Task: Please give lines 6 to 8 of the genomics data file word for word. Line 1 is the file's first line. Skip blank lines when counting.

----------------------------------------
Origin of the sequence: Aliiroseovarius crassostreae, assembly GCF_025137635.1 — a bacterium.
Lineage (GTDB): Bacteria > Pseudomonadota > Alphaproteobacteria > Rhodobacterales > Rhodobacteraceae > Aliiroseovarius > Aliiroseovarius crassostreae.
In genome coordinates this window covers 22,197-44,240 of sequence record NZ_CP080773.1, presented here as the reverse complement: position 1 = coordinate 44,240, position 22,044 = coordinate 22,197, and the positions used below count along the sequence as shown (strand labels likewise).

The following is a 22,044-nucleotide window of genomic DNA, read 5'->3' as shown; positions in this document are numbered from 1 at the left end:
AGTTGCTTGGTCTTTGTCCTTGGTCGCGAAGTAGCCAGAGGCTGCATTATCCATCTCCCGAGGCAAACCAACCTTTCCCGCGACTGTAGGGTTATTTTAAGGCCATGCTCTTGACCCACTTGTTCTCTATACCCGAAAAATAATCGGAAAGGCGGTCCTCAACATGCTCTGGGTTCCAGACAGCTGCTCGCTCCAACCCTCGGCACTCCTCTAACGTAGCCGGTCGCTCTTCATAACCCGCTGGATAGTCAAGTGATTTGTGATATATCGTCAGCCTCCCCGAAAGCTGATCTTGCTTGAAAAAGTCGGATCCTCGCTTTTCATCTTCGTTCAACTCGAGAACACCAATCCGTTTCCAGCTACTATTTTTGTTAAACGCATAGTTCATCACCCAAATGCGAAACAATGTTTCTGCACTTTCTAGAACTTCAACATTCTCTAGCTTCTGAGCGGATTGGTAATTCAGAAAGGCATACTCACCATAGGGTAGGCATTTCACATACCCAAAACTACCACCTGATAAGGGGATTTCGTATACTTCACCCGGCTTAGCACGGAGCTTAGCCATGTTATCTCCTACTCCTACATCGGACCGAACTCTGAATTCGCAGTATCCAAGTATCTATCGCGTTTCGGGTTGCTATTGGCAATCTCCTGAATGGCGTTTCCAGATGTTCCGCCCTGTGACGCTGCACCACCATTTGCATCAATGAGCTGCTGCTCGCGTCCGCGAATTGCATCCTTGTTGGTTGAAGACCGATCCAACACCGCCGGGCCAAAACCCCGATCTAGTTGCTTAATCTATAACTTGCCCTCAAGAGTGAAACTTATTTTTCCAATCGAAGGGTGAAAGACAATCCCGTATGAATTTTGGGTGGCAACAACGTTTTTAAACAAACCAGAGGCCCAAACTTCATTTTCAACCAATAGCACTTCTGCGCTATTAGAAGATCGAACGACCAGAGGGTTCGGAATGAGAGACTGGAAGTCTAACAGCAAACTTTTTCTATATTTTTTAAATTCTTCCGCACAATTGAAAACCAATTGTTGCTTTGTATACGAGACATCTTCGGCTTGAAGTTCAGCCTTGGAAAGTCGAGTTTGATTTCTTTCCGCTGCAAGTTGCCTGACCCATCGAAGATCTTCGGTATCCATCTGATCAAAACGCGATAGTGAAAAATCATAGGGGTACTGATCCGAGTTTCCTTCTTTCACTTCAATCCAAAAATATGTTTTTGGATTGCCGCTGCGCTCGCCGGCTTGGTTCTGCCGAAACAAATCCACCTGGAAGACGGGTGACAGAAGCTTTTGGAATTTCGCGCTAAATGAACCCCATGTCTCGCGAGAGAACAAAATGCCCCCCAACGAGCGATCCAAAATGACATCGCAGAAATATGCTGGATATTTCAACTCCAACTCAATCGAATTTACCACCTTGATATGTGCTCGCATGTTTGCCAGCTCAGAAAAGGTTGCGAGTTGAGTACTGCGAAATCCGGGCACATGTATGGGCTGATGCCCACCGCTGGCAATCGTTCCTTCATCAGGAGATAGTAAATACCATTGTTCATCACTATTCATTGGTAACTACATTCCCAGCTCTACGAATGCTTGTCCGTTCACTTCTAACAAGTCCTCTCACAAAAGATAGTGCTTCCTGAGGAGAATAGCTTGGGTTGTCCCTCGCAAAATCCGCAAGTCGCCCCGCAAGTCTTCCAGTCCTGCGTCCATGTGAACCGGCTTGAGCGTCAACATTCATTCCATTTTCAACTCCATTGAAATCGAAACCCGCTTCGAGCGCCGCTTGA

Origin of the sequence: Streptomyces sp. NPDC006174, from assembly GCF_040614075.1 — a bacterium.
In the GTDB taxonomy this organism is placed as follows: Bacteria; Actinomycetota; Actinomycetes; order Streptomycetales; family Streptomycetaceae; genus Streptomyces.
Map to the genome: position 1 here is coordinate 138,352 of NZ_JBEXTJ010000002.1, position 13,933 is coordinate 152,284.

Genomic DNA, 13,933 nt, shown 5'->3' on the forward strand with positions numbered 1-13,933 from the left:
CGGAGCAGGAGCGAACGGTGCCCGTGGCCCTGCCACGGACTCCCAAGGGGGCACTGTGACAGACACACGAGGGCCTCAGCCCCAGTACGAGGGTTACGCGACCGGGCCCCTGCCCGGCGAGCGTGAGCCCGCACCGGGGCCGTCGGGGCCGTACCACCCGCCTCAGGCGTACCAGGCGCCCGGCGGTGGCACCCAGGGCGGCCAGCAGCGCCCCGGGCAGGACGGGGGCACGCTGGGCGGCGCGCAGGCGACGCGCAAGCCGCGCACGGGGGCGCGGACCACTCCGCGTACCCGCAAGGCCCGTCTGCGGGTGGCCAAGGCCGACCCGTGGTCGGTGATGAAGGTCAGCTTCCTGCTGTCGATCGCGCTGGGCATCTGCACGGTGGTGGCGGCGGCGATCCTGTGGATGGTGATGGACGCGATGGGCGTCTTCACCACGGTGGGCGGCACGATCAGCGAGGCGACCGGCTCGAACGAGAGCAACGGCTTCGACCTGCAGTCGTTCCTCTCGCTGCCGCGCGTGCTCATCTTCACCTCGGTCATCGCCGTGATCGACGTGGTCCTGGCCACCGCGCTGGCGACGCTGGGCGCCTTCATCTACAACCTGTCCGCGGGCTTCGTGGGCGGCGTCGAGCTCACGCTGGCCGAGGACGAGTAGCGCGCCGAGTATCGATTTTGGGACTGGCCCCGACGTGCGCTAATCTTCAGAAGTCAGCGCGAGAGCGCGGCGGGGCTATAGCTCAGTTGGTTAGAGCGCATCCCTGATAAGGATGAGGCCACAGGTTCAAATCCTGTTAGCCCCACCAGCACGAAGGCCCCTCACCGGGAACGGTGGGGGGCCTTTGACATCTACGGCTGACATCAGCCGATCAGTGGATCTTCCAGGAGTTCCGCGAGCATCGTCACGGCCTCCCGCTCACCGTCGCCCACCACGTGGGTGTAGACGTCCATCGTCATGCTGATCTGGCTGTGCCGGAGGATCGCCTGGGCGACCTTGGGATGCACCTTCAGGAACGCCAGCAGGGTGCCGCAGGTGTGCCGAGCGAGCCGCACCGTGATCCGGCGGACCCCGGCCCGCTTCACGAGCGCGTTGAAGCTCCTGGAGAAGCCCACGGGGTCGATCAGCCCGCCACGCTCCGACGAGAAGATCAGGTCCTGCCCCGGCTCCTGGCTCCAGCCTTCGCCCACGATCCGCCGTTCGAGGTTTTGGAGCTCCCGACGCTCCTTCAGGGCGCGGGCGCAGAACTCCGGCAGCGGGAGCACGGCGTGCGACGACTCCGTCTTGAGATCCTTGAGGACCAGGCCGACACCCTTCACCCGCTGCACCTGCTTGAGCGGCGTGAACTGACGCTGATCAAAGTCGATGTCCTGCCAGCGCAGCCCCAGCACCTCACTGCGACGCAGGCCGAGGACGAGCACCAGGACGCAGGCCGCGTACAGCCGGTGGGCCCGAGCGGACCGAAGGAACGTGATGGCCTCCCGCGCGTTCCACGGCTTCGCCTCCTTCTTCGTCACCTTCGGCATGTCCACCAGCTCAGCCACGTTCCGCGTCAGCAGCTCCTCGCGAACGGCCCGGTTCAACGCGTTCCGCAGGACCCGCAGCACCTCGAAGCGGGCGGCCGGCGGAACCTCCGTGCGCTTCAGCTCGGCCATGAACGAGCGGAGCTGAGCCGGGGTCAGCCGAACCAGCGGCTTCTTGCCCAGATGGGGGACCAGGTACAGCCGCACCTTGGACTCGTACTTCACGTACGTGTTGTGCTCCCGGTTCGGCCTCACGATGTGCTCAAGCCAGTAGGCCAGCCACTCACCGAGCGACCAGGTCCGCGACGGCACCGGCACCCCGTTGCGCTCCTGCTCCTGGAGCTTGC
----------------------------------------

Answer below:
Origin of the sequence: Streptomyces sp. NPDC006174, from assembly GCF_040614075.1 — a bacterium.
In the GTDB taxonomy this organism is placed as follows: Bacteria; Actinomycetota; Actinomycetes; order Streptomycetales; family Streptomycetaceae; genus Streptomyces.
Map to the genome: position 1 here is coordinate 138,352 of NZ_JBEXTJ010000002.1, position 13,933 is coordinate 152,284.